Since the start of training camp, New Orleans Pelicans coach Monty Williams has put the onus on his team’s guards.

Not to knock down open shots or to drive to the basket more effectively and find open teammates. Not so much to keep the turnovers down, although that’s an emphasis, too.

The main thing Williams has been harping on with his guards since Sept. 30, when camp began, is to be better defensive rebounders this season. Although the Pelicans have added center Omer Asik, they were 19th in the NBA in rebound differential last season.

“We can’t put all of the responsibility on Omer and (power forward Anthony Davis),” Williams said. “All of our guys have to share in that responsibility, especially our guards.”

Playing against the Washington Wizards on Monday night in Baltimore, the Pelicans will get one final dress rehearsal to get it right.

They have one more preseason game after that — Thursday night in Bossier City against the Dallas Mavericks. But the reserves are scheduled to get the bulk of the minutes in that game as they try to make one last impression to make the Pelicans roster or catch the eye of other teams.

Washington looks like a good final gauge. Even though starting shooting guard Bradley Beal is expected to sit out with a sprained ankle, the Wizards guards — Beal, John Wall and Glen Rice Jr. — are known for going to the boards.

“They don’t have as good as rebounders as we have, as far as (big men),” guard Eric Gordon said. “So (Washington’s guards) have more opportunities, but they get a lot of rebounds.”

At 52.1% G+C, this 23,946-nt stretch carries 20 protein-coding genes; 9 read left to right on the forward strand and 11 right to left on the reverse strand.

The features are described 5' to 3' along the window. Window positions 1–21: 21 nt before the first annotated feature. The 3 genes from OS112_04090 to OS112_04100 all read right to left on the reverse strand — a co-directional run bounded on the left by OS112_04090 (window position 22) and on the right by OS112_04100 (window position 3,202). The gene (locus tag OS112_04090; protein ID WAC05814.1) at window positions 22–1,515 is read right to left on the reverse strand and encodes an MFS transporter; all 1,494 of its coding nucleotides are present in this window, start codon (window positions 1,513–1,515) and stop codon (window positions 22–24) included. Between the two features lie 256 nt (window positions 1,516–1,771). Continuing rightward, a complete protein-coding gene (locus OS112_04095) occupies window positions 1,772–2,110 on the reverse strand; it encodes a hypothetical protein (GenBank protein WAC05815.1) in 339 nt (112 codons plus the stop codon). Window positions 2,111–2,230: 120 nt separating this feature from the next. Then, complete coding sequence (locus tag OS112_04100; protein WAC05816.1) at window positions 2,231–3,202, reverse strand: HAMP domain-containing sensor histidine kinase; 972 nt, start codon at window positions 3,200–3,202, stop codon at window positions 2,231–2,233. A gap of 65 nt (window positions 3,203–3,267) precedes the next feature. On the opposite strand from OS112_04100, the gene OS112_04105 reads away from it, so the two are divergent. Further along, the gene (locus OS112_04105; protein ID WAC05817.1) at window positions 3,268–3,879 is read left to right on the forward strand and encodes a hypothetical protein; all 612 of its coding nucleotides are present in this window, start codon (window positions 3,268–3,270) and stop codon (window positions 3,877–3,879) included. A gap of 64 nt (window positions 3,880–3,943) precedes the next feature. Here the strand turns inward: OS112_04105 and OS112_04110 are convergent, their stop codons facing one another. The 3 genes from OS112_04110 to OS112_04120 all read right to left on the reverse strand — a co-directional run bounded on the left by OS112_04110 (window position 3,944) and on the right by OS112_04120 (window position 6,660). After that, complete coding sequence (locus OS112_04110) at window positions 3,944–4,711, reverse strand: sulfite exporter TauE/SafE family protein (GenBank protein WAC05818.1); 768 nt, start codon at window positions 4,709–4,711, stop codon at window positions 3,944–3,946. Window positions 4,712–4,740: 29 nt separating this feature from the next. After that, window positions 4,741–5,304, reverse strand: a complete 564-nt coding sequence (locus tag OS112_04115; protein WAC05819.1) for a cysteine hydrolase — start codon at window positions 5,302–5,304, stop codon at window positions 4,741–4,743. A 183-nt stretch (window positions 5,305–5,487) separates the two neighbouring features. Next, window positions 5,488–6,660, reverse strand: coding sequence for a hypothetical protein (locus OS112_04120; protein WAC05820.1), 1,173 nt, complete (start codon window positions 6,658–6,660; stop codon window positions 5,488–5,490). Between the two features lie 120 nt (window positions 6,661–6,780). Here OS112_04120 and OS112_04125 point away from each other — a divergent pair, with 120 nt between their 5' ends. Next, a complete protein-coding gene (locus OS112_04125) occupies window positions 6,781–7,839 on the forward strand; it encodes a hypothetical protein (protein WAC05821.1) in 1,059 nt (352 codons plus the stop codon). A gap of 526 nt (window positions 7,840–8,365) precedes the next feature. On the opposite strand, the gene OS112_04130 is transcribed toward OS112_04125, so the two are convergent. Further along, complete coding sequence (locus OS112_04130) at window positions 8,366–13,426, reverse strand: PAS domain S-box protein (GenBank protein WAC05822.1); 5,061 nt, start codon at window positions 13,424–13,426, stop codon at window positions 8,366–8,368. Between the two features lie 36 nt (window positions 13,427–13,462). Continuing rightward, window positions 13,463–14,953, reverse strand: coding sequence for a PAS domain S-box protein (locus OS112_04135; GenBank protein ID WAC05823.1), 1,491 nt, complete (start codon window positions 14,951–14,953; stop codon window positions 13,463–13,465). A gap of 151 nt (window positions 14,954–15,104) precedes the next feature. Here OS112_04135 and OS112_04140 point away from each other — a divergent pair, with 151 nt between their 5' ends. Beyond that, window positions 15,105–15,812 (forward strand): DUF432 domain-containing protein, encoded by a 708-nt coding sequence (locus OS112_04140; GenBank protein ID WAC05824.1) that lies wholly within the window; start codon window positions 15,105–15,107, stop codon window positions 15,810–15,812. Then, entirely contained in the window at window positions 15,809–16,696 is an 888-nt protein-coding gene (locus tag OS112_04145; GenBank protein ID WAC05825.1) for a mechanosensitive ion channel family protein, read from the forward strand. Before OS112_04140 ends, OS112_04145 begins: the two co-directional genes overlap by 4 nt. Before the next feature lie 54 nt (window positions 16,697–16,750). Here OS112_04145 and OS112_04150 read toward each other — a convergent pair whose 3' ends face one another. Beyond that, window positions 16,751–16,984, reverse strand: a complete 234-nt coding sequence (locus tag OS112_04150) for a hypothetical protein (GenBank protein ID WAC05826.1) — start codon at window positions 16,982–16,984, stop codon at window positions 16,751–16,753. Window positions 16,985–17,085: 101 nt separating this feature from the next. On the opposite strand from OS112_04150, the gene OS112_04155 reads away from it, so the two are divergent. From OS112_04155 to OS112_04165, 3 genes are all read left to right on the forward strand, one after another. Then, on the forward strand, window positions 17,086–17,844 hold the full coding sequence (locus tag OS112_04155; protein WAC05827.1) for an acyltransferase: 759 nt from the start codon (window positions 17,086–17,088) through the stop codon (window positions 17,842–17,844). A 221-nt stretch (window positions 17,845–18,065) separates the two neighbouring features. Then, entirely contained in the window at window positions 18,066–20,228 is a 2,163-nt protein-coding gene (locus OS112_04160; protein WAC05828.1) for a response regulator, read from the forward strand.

The teams met Oct. 8 in Jacksonville, Fla., and the Wizards won 94-89. They outrebounded the Pelicans 48-41, with Rice getting seven rebounds (three offensive), Beal five and Wall two. Even though the Pelicans got more offensive rebounds — 12 to 10 — the Wizards were able to get some key baskets off them.

Even in the 120-86 blowout of depleted Oklahoma City on Thursday at the Smoothie King Center, Williams bemoaned the fact that the Pelicans allowed 13 offensive rebounds in the first half to the Thunder, who finished with 17. Although New Orleans outrebounded Houston in Tuesday’s 117-98 win, the Rockets had 11 offensive rebounds to the Pelicans’ six.

“When you’re playing so hard, to give up an extra possession, it hurts your team,” Williams said. “A lot of it’s the guards.”

In the past two games, Austin Rivers has taken Williams’ edict to heart and pulled down five rebounds in each game, leading the way for the team’s guards. Rivers said Williams and the preseason statistics are the reasons he has tried to focus on it more.

“We’re 25th, 26th in rebounding,” Rivers said. “We have Asik and Anthony Davis, and we have big, athletic guards. We feel like we should be among the top (teams) in rebounding.”

There are reasons the guards’ assistance is needed in defensive rebounding. With Asik and Davis expected to be aggressive trying to block shots, their teammates need to have their backs as far as grabbing rebounds.

And when guards rebound, it speeds up the fast break because the big men can get out and run quicker. The Pelicans likely will not win many rebound battles at small forward, so the guards must chip into that discrepancy.

But most important, it eliminates opponents’ offensive rebounding. Other than a highly effective post-up player, offensive rebounds are key to increasing field-goal percentage, which at the same time allows that team to set up its defense.

“It seems every time a team gets an offensive rebound,” Rivers said, “it always ends up in a (3-pointer) because you’re scrambling. You go from getting a stop to giving up a 3-pointer. That’s a five-point swing, just like that. So you really have to eliminate those plays, because they can kill a team.”

NOTE: On Sunday, the Pelicans had more of their usual practice than the full-scale scrimmage that was planned. Gordon, who missed Thursday’s game against Oklahoma City with back spasms, participated and said he had no problems.